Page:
Sunday Puzzle – Will Shortz, in his printed introduction to this network, writes: “John Kugelman is a software engineer and musician from Gainesville, Virginia. He has worked in cybersecurity for many years. “I love anything complex and puzzle-y,” John says. Anything is an engineering problem. It's fascinating to me. (And what is crossword construction, after all, but word geometry?) This is John's second crossword in The Times – both Sundays.
Mr. Kugelman's debut, which came out last July, designed its terms by swapping letters known as a the spoon, named after the Don of Oxford and the minister who was famous for mixing up his words. Today's topic uses mumbles to build a series of puzzles and answers, also to excellent effect.
There are seven entries in today's selected topic; Six of them are located at 20, 22, 37, 60, 71 and 95 widths, and the seventh and final example is two parts at 113 and 117 widths. They are all linked to questions that are solved for pun answers, all of which include at least one two-letter interjection that adds another meaning to the entry.
An obvious example of this is the 60-Across website, where the guide is simply “Farmers?” The answer is chicken tenders. This term can apply to caring for poultry, but is more familiar as a name for those little, crunchy, boneless pieces of meat that don't resemble actual chicken at all (unless you buy chicken that looks like a dinosaur). The important element to modify the meaning is the ER in TENDERS, which makes the title of the puzzle a nice tip-off: “Er, In Other Words…”.
There are a few other more subtle clues. “Erotic artist?” 22-Across heads to the JUNK DRAWER, a place where you might find duct tape, loose nails, and old packets of soy sauce, If you haven't moved recently. But sexy? Ah, but this “artist” will “draw” your picturewaste“: He thinks “Titanicfor example. 71 – via – “Switching hitter?” – particularly graceful. The answer is a flash of light. Instead of a baseball, think of the motion used with a wall switch.
52 a. “Anthony Hopkins won this with just 16 minutes of screen time” is resolved as best actor and refers to his role as Hannibal Lecter in “Silence of the Lambs.” Apparently Even the film's director, Jonathan Demme, I was surprised Hopkins was nominated for Best Actor instead of Supporting Actor, but years later, the moments with Hannibal Lecter are… Eerily unforgettable.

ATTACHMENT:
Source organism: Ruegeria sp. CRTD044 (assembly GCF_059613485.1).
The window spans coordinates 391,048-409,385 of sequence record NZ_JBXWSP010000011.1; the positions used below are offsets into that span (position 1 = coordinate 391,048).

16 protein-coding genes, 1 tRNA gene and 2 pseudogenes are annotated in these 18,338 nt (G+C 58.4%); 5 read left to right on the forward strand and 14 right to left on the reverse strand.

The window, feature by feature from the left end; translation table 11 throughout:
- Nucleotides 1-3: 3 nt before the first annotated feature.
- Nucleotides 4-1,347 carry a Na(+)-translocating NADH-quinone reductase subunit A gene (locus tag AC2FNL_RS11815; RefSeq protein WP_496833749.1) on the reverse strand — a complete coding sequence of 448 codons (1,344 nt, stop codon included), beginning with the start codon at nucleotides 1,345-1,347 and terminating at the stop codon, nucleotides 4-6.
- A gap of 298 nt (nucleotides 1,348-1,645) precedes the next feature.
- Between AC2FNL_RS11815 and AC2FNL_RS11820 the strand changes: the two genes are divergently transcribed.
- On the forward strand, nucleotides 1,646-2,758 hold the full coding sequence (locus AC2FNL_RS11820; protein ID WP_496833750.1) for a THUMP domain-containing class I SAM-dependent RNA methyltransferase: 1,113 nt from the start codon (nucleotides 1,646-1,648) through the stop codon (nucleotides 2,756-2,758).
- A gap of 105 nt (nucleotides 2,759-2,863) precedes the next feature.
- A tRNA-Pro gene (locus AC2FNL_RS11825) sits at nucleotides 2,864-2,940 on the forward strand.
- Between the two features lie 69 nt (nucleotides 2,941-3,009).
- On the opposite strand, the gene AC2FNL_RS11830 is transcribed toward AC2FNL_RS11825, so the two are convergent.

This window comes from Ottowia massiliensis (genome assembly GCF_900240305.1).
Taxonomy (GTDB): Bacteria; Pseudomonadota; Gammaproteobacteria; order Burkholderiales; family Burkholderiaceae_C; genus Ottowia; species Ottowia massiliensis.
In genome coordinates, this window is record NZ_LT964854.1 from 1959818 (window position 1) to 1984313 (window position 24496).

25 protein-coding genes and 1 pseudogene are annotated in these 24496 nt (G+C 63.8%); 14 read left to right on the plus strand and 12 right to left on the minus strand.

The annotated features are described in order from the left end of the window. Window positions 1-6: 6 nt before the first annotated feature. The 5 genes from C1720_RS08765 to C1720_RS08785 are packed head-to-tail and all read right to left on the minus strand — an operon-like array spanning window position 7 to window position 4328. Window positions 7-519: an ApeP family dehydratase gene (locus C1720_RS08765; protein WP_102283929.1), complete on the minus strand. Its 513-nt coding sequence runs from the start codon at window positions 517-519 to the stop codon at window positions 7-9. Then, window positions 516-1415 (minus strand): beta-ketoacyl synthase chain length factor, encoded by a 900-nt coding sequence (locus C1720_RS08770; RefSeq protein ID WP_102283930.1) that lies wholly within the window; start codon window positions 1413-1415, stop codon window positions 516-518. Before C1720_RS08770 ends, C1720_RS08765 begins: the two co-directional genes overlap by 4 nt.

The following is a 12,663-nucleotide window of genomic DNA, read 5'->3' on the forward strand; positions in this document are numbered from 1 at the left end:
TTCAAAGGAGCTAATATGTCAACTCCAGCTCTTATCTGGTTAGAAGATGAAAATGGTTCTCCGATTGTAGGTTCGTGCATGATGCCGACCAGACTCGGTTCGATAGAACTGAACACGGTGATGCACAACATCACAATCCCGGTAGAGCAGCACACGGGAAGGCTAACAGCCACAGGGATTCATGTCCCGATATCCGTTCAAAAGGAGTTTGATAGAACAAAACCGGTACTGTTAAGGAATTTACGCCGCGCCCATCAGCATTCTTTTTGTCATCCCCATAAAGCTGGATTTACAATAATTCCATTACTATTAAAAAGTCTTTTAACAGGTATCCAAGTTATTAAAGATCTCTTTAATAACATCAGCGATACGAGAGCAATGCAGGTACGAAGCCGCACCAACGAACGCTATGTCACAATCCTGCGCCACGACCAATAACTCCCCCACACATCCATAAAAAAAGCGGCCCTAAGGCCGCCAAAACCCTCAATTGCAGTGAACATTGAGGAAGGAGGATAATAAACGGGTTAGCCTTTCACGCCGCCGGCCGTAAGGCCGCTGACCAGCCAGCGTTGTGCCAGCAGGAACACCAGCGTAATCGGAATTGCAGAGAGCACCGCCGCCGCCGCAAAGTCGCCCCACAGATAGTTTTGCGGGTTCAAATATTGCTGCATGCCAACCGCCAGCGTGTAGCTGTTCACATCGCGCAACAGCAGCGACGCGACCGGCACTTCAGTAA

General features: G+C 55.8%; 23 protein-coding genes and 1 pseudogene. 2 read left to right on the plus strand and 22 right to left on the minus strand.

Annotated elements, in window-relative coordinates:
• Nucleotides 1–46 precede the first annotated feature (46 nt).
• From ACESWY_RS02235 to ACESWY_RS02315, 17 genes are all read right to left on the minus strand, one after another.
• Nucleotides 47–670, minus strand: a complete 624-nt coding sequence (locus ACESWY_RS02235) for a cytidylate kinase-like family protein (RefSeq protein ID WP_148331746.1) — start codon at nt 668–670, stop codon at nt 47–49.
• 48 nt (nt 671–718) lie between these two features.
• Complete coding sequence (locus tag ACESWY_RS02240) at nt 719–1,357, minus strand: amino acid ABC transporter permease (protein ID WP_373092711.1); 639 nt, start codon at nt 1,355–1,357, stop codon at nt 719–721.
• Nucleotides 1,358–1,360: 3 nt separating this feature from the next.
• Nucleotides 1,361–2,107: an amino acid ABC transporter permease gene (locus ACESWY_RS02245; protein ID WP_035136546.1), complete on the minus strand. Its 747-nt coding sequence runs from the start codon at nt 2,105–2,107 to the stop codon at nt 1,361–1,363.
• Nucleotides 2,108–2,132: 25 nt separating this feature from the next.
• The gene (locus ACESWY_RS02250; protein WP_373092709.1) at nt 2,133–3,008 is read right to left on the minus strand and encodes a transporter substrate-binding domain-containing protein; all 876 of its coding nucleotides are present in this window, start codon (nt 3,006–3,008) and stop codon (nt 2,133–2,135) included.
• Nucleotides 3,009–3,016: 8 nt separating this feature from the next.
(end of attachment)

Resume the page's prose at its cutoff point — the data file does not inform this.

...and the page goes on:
55 a. “One hits the space bar?” Made me think of one of these Typewriter monkeys work in Hamlet (Can you imagine seeing someone produce a perfect copy, minus all the code words cobbled together?) Instead, this clue resolves to Alien, which means it's a reference to Mos Eisley CantinaI imagine.
14 d. Um, is anyone else starting to see the “er” evanyYesanyH? I did, hanye, this is an interesting coincidence – this guide is not part of the theme set. But “the Indigo Girls song with the chorus 'Add up the sum of true love / Multiply life by…'” ends with POWER OF TWO, which when changed using that theme base becomes “pow of two.”
70 D. This entry reflects 14D and contains another “er,” something I found obvious as I struggled to resolve the “unappealable, as a court decision” issue. You needed a lot of letters from the intersecting entries to arrive at conclusiveness, which Derived from Latin it means “final” or “decisive”. It appears for the first time in the Times Crossword.
79 D. “The Law Enforcer of the Harry Potter Universe” is AUROR, also a first-time entry; Include AURORs mentioned Alastor “Mad Eye” Moody and Kingsley ShackleboltNeither of them has been a mystery yet. (You may be wondering if we're going to be exhausted with new Harry Potter information, and the answer is, Apparently, never.)
86 D. This entry has appeared 16 times since 1959, always using roughly the same two clues – 'all together', as in this puzzle, or 'as a whole'. Initially this directory included “father”. to indicate French, but this implication has since dropped, suggesting that EN BLOC is considered common enough to be part of English conversation.
there A Discord server for crossword puzzlers (join us!). I learned from the discussions there that not everyone likes weird topics with long, torturous clues. The way out of many of these puzzles – hey, I Like them! -I thought it would be smart to switch gears. And this is the result: an exercise in self-control. What can be done with the simplest and most economical clues?
Big shout out to Bob Wise and Ken Stern, who came up with the final two entries on the subject. Aren't they adorable? They're confidants for good reason.
I was also impressed by the grid design with the black pyramids at the top and bottom. Long piles of entries should add a little excitement to the beginnings and ends of people's solutions.
Subscribers can Take a peek at the answer key.
Are you trying to get back to the puzzle page? here.
What do you think?
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